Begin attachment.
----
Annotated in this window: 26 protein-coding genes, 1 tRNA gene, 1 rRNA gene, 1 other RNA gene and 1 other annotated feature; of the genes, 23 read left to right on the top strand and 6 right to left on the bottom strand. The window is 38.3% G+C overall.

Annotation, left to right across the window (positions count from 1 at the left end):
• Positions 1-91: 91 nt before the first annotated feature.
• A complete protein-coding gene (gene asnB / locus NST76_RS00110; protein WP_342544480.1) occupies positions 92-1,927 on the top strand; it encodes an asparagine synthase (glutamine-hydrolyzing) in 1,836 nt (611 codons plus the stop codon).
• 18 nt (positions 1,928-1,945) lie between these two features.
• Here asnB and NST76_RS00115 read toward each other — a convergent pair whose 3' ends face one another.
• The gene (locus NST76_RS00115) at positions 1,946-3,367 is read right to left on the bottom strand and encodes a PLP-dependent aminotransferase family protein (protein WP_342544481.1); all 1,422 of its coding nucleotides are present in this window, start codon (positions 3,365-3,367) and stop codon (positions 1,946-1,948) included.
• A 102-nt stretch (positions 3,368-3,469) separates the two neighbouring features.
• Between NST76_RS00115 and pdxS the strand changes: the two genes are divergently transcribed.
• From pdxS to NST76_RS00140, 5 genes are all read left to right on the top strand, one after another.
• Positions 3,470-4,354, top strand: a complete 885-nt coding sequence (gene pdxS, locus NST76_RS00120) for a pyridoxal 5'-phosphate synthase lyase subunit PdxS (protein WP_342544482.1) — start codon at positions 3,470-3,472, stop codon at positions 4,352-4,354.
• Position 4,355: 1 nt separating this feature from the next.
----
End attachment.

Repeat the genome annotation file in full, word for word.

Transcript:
Annotated in this window: 26 protein-coding genes, 1 tRNA gene, 1 rRNA gene, 1 other RNA gene and 1 other annotated feature; of the genes, 23 read left to right on the top strand and 6 right to left on the bottom strand. The window is 38.3% G+C overall.

Annotation, left to right across the window (positions count from 1 at the left end):
• Positions 1-91: 91 nt before the first annotated feature.
• A complete protein-coding gene (gene asnB / locus NST76_RS00110; protein WP_342544480.1) occupies positions 92-1,927 on the top strand; it encodes an asparagine synthase (glutamine-hydrolyzing) in 1,836 nt (611 codons plus the stop codon).
• 18 nt (positions 1,928-1,945) lie between these two features.
• Here asnB and NST76_RS00115 read toward each other — a convergent pair whose 3' ends face one another.
• The gene (locus NST76_RS00115) at positions 1,946-3,367 is read right to left on the bottom strand and encodes a PLP-dependent aminotransferase family protein (protein WP_342544481.1); all 1,422 of its coding nucleotides are present in this window, start codon (positions 3,365-3,367) and stop codon (positions 1,946-1,948) included.
• A 102-nt stretch (positions 3,368-3,469) separates the two neighbouring features.
• Between NST76_RS00115 and pdxS the strand changes: the two genes are divergently transcribed.
• From pdxS to NST76_RS00140, 5 genes are all read left to right on the top strand, one after another.
• Positions 3,470-4,354, top strand: a complete 885-nt coding sequence (gene pdxS, locus NST76_RS00120) for a pyridoxal 5'-phosphate synthase lyase subunit PdxS (protein WP_342544482.1) — start codon at positions 3,470-3,472, stop codon at positions 4,352-4,354.
• Position 4,355: 1 nt separating this feature from the next.